By Margaret Maina

Stella Haggai, 25, found her passion for baking after she had to defer two semesters from university due to lack of fees.

It started as a hobby to pass time rather than watch movies or idle around town the whole day. Her first cake was baked right in her mother’s kitchen.

She was surprised that the cake turned out quite well despite baking it in a small oven.

Encouraged, Stella started sourcing for recipes from friends and online since she had no training whatsoever as a baker.

“My mum helped me purchase a few more things for my baking venture such as a bigger oven as well as ingredients for baking the cakes,” she explains.

She sold small cakes to friends and neighbours first.

When I started making some money off the cakes, I got so motivated and begun baking bigger cakes,” she says.

“I also researched on pastry decorations and designs and started creating unique cake designs that attracted more customers including the lecturers at my school,” she adds.

BACK TO SCHOOL

After a few months Stella had enough money to resume school for her final year; but she did not stop baking.

Stella had considered setting up a bakery but realised that doing so would only incur her extra expenses such as paying rent. She decided to continue baking from home at no cost.

“My orders were increasing so I decided to continue baking at home because it was cheaper and easier since my mother and sisters would help me when I had several orders at once,” she explains.

Stella’s baking business peaked around graduation time as most of her schoolmates placed orders for graduation cakes. As the orders kept flowing in including from referrals, she decided that she would keep baking even after graduating from university.

That period earned her a cool Sh30,000. This not only affirmed her resolve to keep baking but also opened her to new markets as she begun baking cakes for all occasions from wedding, birthdays, baby showers to anniversary cakes.

Stella Beryl Haggai, 26 years, decorating a Pina Colada and strawberry cake at Kiamunyi Estate, Nakuru County on June 14, 2018.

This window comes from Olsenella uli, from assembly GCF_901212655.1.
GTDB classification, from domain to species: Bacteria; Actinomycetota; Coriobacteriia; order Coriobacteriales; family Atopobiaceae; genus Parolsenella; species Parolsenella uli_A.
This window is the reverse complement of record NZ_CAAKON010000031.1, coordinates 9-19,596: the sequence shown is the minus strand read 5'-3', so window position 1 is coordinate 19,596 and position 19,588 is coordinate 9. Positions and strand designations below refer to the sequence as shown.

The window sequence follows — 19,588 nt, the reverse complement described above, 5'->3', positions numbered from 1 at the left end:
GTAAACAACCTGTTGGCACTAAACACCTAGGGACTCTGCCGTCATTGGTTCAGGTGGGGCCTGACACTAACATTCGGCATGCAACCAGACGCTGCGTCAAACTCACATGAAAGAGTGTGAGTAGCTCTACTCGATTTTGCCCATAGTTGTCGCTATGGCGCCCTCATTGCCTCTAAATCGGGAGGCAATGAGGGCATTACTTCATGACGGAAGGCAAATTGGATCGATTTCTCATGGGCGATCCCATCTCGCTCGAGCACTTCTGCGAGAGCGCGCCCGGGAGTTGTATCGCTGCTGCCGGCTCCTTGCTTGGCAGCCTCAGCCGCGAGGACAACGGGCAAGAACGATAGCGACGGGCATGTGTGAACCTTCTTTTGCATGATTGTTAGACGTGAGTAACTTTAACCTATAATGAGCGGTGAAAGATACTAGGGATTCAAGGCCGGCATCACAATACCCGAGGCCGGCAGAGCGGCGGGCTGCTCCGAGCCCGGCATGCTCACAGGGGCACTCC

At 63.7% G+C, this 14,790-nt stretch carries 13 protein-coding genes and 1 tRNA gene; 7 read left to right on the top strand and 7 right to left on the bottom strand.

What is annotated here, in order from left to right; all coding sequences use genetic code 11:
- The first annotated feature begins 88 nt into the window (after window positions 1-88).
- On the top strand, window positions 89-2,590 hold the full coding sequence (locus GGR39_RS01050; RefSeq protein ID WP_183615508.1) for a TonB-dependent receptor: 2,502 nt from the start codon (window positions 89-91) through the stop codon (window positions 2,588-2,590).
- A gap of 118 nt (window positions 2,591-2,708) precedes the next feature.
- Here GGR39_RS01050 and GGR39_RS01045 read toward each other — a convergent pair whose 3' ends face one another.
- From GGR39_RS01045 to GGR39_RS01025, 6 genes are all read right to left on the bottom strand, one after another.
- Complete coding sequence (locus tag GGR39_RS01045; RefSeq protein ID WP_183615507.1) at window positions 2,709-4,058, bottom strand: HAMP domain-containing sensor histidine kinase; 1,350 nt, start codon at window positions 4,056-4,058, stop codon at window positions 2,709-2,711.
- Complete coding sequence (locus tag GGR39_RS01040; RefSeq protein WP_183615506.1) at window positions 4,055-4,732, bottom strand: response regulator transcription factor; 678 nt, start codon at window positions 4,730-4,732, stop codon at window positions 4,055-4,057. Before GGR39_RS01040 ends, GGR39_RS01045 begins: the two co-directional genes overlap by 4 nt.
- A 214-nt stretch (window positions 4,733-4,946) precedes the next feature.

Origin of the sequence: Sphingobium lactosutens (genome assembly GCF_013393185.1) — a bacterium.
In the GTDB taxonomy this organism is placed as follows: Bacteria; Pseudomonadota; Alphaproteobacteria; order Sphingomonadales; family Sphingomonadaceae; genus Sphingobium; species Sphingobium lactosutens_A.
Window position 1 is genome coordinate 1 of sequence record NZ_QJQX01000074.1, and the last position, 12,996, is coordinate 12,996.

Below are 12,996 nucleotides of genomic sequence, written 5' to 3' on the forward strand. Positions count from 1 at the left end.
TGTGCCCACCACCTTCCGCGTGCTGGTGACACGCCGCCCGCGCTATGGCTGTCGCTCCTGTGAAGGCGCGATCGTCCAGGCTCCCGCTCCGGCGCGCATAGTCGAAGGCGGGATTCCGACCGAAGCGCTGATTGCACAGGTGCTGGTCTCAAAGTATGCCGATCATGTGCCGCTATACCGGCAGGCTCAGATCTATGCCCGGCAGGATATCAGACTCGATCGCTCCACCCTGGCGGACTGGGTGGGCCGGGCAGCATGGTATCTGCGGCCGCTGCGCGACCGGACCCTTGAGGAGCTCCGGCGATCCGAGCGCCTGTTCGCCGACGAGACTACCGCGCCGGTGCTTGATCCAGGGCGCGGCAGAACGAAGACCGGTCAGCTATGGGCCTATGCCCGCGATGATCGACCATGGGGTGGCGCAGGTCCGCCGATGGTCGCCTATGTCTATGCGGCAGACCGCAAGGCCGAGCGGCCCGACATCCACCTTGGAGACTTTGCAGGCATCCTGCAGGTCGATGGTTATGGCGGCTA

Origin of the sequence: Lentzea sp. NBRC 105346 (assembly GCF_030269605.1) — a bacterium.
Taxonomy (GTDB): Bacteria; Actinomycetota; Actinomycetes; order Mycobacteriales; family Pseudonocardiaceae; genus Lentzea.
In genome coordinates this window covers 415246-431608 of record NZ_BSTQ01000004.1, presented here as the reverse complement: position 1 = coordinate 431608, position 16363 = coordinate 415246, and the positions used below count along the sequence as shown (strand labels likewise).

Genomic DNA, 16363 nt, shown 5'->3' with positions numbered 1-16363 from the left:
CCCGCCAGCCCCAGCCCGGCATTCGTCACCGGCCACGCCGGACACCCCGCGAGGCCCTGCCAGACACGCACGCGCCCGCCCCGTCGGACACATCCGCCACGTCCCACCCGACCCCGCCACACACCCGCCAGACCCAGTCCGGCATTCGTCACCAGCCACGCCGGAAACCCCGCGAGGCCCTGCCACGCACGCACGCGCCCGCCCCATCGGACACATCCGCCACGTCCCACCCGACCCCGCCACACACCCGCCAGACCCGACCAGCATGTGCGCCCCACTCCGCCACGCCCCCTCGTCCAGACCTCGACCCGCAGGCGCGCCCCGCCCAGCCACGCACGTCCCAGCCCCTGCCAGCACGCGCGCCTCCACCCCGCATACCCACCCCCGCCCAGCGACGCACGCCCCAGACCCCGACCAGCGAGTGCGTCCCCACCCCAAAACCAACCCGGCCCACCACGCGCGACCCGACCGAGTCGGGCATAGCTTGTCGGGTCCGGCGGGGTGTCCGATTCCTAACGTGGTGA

Stella Beryl Haggai, 26 years, decorating a Pina Colada and strawberry cake at Kiamunyi Estate, Nakuru County on June 14, 2018. PHOTO| AYUB MUIYURO

“From the occasional Sh5,000 that I was baking at the very beginning per month, now I make between Sh40,000 to Sh60,000 per month in cash sales,” she says.

“In the current job market, I would probably be making Sh25,000 at most if I was employed or sending out endless resumes without any feedback. But instead, I’m making twice that amount in less than three weeks,” she adds.

She decided to use her Bachelor’s Degree in Public Relations to market and sell her cakes and also maintain her customer base.

“I am fulfilled and I have freedom to make my own goals and targets which is a luxury you don’t have if you are employed,” she explains.

Stella Beryl Haggai, 26 years, decorating a Pina Colada and strawberry cake at Kiamunyi Estate, Nakuru County on June 14, 2018.

Stella Beryl Haggai, 26 years, decorating a Pina Colada and strawberry cake at Kiamunyi Estate, Nakuru County on June 14, 2018. PHOTO| AYUB MUIYURO

Stella dreams of opening a big cake shop and a baking school in the next five years. She wants to be the most sought after baker in the country. It is a dream she says will come true due to hard work and great sacrifice.

She explains that young people have a chance of turning a bad situation into lucrative endeavours. Wallowing in misery due to lack of fees is not a solution.

“Do not give yourself time to self-sabotage, think of things that you love doing that can help you earn money . Do not be in a hurry to seek employment, take time and think about the things you are passionate about and find out how you can make money from that.”

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